Over all, you may notice over these three years that the number of new works released and sold has decreased each year. But what you cannot see from these numbers is that, contrary to what one might expect, the revenue has increased year over year. Already this year, at the end of September, the revenue is higher than whole of last year which was higher than the year before that. This is because more medium and large works were painted and have sold into the hands of art collectors. These larger paintings leaves the gallery with fewer new works to release and sell but has resulted in a higher revenue outcome.
The general art industry advice for pricing artwork of emerging or established artists is to increase the price when half or more of the work sells within a year. I usually do some more specific analysis into over all costs and then I reflect on what is working and not working for allowing an increasing number of potential and current art collectors to fall in love with the work. Following this review, I make every effort to keep the increases as small and incremental as I can.... but the square inch price in each bracket size range will still go up. So here we are, past the date of the previous year’s increase in July and poised for another rise in prices.
This is good news and is also a great time (for new collectors and seasoned collectors alike who are passionate about my work) to have a browse through the currently available work at https://www.artworkarchive.com/profile/terrill-welch to see if there is something they would like to purchase - before the increase takes effect, likely during the first week of December, 2019. Tip: the easiest way to do this is to change the view at the top of the online portfolio so you are only looking at work that is “Available”. When you review using the “All” view it can be disappointing to see work you love that is already sold.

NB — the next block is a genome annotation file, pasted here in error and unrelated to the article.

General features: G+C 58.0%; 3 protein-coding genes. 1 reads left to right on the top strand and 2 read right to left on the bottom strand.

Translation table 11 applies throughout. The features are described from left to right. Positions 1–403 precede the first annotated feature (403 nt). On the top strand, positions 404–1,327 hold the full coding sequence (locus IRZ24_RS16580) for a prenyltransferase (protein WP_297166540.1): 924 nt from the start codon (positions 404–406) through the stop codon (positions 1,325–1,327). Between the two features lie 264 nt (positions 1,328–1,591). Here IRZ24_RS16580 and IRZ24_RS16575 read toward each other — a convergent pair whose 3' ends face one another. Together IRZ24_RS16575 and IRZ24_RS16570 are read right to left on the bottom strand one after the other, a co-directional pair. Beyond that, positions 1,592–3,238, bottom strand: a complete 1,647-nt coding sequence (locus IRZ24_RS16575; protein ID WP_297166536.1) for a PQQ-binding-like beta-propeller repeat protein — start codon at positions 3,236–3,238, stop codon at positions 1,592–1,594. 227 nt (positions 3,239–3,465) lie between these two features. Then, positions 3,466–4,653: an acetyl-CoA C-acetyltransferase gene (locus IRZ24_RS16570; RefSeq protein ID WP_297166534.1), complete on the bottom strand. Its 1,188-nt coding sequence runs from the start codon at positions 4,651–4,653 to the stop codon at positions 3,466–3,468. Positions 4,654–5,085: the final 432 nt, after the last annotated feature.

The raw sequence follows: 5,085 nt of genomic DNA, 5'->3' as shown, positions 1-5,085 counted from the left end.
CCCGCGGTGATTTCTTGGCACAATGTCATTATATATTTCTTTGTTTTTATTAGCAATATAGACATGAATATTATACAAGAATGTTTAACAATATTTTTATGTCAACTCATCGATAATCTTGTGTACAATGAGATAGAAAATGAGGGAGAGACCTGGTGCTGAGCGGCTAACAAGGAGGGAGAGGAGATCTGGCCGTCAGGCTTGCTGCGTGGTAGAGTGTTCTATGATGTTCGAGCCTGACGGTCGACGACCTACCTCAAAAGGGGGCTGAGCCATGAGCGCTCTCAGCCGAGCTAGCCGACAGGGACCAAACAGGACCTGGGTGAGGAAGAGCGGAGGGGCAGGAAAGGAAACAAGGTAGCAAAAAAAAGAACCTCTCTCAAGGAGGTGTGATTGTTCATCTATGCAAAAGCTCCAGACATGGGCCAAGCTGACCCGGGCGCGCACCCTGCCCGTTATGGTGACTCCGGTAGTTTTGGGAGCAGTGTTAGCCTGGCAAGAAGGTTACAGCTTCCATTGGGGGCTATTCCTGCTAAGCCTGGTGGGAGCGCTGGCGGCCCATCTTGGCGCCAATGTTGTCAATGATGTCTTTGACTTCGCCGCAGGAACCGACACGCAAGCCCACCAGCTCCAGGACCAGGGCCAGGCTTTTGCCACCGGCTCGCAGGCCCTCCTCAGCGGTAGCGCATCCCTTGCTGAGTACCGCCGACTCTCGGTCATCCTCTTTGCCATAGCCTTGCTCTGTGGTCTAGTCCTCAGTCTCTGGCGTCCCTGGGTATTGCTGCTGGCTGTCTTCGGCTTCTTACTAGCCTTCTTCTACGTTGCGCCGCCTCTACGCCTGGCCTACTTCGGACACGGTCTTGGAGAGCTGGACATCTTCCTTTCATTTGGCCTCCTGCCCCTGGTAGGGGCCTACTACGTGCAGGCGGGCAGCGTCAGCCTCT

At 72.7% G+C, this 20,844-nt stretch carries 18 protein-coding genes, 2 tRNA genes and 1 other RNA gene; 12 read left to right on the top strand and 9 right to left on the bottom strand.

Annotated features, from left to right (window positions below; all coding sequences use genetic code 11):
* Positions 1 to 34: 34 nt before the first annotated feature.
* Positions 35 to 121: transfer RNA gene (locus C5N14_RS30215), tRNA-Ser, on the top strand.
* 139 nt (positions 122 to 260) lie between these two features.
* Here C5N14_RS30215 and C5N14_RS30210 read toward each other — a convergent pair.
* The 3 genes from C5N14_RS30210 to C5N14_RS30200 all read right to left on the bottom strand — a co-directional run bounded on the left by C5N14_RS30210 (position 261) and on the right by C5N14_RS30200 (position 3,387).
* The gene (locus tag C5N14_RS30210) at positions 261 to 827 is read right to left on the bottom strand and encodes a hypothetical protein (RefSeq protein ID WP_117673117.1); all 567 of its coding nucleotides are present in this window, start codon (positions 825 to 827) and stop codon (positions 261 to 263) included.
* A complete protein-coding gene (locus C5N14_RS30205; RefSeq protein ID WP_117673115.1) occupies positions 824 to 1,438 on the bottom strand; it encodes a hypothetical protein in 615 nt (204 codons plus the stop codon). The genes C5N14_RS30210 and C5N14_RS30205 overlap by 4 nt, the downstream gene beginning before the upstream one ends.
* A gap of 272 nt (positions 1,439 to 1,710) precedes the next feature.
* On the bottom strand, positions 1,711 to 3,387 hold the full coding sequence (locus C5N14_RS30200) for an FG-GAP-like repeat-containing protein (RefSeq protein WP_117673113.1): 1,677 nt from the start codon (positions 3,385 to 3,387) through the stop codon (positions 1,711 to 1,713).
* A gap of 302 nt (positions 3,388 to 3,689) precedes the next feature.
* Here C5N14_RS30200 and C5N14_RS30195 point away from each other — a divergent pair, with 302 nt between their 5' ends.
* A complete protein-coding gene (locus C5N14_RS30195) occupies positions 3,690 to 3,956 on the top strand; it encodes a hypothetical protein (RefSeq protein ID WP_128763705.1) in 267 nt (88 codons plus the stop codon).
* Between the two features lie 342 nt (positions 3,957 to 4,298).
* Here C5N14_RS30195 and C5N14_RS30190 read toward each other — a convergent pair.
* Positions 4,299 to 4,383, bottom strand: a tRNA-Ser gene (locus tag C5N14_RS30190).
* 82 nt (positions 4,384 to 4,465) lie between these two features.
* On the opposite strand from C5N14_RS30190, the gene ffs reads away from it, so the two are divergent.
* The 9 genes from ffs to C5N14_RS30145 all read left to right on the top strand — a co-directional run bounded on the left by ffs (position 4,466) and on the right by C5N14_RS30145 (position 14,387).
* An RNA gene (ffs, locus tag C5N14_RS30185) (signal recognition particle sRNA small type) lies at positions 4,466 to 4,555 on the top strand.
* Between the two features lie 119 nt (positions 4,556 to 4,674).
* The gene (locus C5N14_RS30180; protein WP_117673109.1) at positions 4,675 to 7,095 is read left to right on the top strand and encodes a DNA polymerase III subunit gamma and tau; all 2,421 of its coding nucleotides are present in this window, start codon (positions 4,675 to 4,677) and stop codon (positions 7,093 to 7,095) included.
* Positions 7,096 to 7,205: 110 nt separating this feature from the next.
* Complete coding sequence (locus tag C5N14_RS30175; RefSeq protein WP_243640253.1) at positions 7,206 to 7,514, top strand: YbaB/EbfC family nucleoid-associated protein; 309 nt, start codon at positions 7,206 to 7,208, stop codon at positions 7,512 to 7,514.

By the way, passion was the number one reason sited for buying art in survey results of 4,000 international art collectors conducted by Artsy (a highly regarded online platform that offers global support to art galleries and where Gallery 104 in New York City includes a few of my paintings in their artists listing at https://www.artsy.net/artist/terrill-welch).
“Passion is the most important driver for art collectors. Factors like an artwork’s aesthetic qualities, the story behind it, and its ability to inspire the collector all significantly outranked investment and socially motivated factors, such as which gallery is selling the work.” - key findings, The Online Art Collector Report 2019
There are some fascinating bits in this report about art collectors and surprise-surprise, there is very little difference between online collectors and in person collectors. We could have saved them the trouble of the survey on that front couldn’t we? 😊 Let me know if you would like to know more about how other art collectors collect art and I will see what I can discover.
For me, my own gallery numbers seem to indicate a need for more time in the studio this winter to keep the inventory of available work both fresh and plentiful. My aim will be to have over 35 new pieces released by the end of 2020. Yes! This I can do!
During this time of climate change, I believe there is an even greater need than ever for awareness and connection to nature and our landscape. The intention behind my painting practice is to provide this bridge between home, our work places and our natural environment. I believe it is important work - in fact, significant and necessary work, for me and for you. It is you however, who provides the bridge through my original work - by purchasing it, visiting the gallery and sharing online images and this newsletters with others. For all of this, I am deeply grateful and appreciative! Your patronage, visits, sharing and private notes with observations and encouragement are such a big part of sustaining my thriving internationally collected art practice both physically and emotionally. Thank you!